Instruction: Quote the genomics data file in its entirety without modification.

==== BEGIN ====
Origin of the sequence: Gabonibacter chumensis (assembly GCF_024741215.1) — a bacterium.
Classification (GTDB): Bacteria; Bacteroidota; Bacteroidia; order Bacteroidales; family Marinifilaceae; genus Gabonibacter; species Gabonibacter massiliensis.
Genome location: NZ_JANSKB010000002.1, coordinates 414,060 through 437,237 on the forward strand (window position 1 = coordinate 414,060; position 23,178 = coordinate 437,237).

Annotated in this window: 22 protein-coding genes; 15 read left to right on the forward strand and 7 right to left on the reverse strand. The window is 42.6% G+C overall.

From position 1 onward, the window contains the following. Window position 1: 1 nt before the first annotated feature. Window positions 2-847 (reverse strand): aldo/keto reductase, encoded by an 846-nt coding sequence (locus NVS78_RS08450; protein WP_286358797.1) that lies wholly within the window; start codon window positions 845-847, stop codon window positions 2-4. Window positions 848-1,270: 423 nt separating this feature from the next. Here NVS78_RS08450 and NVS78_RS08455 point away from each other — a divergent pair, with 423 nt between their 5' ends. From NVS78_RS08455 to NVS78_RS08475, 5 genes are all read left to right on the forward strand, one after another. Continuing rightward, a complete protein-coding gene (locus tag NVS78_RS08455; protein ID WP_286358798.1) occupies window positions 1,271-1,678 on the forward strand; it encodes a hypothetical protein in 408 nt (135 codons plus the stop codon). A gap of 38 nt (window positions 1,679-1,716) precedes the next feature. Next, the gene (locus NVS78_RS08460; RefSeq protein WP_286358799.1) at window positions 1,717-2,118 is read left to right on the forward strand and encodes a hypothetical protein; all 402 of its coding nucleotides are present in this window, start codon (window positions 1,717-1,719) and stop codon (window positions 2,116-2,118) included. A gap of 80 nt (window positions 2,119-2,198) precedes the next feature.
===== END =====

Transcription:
Origin of the sequence: Gabonibacter chumensis (assembly GCF_024741215.1) — a bacterium.
Classification (GTDB): Bacteria; Bacteroidota; Bacteroidia; order Bacteroidales; family Marinifilaceae; genus Gabonibacter; species Gabonibacter massiliensis.
Genome location: NZ_JANSKB010000002.1, coordinates 414,060 through 437,237 on the forward strand (window position 1 = coordinate 414,060; position 23,178 = coordinate 437,237).

Annotated in this window: 22 protein-coding genes; 15 read left to right on the forward strand and 7 right to left on the reverse strand. The window is 42.6% G+C overall.

From position 1 onward, the window contains the following. Window position 1: 1 nt before the first annotated feature. Window positions 2-847 (reverse strand): aldo/keto reductase, encoded by an 846-nt coding sequence (locus NVS78_RS08450; protein WP_286358797.1) that lies wholly within the window; start codon window positions 845-847, stop codon window positions 2-4. Window positions 848-1,270: 423 nt separating this feature from the next. Here NVS78_RS08450 and NVS78_RS08455 point away from each other — a divergent pair, with 423 nt between their 5' ends. From NVS78_RS08455 to NVS78_RS08475, 5 genes are all read left to right on the forward strand, one after another. Continuing rightward, a complete protein-coding gene (locus tag NVS78_RS08455; protein ID WP_286358798.1) occupies window positions 1,271-1,678 on the forward strand; it encodes a hypothetical protein in 408 nt (135 codons plus the stop codon). A gap of 38 nt (window positions 1,679-1,716) precedes the next feature. Next, the gene (locus NVS78_RS08460; RefSeq protein WP_286358799.1) at window positions 1,717-2,118 is read left to right on the forward strand and encodes a hypothetical protein; all 402 of its coding nucleotides are present in this window, start codon (window positions 1,717-1,719) and stop codon (window positions 2,116-2,118) included. A gap of 80 nt (window positions 2,119-2,198) precedes the next feature.